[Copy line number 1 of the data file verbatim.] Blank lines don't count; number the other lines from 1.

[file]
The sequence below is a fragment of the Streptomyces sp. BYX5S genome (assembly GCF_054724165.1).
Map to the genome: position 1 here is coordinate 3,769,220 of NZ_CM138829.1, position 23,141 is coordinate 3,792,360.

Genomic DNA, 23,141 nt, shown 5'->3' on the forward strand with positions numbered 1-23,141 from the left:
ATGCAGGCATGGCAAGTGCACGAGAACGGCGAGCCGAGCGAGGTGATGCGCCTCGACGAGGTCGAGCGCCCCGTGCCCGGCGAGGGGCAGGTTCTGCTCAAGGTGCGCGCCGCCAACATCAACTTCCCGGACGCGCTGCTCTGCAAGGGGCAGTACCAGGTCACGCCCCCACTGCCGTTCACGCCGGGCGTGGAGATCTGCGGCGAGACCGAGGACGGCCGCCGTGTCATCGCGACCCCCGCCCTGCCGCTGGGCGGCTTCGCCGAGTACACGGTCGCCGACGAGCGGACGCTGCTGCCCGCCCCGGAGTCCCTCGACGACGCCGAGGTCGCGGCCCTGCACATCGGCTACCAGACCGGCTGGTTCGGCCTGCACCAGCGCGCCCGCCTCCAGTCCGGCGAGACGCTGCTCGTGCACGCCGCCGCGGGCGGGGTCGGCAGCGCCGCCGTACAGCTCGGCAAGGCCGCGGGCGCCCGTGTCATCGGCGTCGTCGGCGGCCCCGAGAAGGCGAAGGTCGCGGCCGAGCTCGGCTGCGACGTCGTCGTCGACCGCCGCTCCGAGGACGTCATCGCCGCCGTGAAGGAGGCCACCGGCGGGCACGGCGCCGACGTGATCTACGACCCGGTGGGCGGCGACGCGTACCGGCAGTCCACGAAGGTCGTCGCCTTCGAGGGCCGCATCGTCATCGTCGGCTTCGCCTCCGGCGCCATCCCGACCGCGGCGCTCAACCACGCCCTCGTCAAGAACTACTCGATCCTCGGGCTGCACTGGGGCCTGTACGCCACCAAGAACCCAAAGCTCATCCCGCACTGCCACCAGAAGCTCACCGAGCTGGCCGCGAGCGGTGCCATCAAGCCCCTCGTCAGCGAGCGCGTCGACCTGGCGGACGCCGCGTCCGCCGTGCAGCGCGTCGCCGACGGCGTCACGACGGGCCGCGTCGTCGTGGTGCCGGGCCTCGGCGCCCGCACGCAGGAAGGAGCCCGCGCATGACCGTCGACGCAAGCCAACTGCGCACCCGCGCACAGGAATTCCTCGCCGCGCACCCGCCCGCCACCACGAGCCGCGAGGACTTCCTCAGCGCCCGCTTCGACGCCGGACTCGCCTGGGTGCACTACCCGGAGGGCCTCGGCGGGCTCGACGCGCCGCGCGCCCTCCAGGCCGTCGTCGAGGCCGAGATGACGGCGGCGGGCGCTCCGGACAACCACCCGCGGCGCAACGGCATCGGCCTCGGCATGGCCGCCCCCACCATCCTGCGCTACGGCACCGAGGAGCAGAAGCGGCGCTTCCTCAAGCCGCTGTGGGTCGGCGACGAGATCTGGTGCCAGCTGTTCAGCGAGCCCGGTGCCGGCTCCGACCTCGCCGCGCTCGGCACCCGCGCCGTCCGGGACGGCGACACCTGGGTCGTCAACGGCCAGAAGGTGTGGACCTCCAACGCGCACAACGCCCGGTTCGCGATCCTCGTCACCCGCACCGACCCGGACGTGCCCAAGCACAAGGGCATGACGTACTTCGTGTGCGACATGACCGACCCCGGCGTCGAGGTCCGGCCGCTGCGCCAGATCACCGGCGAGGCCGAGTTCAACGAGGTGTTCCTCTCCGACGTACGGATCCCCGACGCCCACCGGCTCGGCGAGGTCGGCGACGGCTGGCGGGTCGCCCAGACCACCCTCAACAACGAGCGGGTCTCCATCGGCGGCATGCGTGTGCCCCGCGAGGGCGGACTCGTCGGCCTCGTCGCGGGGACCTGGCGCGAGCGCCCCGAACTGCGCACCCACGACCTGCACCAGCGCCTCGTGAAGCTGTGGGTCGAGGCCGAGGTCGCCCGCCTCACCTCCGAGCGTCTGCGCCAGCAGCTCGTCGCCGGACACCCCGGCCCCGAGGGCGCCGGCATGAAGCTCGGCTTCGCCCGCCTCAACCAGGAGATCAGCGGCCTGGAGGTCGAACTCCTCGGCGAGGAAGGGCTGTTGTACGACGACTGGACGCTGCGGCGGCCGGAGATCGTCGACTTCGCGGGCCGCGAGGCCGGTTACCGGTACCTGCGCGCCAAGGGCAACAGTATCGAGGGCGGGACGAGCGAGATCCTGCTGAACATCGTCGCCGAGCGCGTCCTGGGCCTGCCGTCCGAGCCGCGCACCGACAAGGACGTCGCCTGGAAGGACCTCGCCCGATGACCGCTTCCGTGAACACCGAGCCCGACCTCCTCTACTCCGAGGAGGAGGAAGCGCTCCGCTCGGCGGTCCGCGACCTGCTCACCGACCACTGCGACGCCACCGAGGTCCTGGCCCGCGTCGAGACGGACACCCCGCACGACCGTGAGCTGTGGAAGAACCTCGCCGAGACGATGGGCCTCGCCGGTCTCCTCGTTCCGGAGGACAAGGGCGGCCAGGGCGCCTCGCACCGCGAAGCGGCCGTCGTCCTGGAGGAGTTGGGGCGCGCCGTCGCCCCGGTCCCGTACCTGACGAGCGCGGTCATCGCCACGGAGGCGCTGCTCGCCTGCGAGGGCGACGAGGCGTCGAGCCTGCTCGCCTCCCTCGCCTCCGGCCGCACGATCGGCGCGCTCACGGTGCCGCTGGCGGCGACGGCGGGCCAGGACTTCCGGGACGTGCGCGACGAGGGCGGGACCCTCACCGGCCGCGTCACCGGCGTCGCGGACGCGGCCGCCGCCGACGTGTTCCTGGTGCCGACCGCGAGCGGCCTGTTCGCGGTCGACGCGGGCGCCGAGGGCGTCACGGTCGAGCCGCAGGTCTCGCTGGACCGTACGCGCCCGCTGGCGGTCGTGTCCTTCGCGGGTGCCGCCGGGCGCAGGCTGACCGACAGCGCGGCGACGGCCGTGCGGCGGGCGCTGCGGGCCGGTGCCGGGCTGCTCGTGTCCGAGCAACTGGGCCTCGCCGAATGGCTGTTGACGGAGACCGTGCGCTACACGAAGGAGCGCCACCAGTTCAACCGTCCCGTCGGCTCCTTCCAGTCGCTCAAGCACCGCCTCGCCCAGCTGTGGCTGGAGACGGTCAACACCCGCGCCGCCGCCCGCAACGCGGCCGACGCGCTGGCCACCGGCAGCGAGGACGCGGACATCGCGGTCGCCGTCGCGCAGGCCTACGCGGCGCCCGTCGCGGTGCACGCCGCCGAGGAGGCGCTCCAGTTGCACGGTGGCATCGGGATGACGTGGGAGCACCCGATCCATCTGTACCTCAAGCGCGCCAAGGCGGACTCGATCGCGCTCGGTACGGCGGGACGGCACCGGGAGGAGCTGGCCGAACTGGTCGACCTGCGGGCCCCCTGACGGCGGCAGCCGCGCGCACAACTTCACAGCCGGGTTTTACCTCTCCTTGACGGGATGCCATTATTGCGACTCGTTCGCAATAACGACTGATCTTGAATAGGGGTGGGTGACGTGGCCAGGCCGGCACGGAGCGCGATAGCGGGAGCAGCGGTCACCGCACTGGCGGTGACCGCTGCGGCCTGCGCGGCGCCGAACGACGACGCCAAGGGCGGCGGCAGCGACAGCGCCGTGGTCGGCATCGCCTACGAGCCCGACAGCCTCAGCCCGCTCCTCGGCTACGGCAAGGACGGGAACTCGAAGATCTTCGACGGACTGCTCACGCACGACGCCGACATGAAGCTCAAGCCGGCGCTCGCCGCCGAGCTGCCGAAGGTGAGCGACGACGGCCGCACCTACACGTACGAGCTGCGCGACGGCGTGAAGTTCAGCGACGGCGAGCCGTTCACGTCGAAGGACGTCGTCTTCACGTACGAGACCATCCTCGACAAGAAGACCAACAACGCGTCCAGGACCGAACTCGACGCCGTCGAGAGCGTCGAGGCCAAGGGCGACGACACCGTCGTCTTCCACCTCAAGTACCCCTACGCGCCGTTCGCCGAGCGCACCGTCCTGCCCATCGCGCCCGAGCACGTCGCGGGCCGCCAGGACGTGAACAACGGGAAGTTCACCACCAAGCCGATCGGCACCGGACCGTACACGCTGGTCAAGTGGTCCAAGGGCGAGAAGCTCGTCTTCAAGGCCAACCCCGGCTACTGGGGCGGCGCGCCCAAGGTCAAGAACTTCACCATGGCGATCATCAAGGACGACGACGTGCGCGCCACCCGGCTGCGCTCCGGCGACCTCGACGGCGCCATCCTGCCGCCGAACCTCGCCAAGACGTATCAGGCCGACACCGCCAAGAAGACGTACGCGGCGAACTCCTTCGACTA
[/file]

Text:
The sequence below is a fragment of the Streptomyces sp. BYX5S genome (assembly GCF_054724165.1).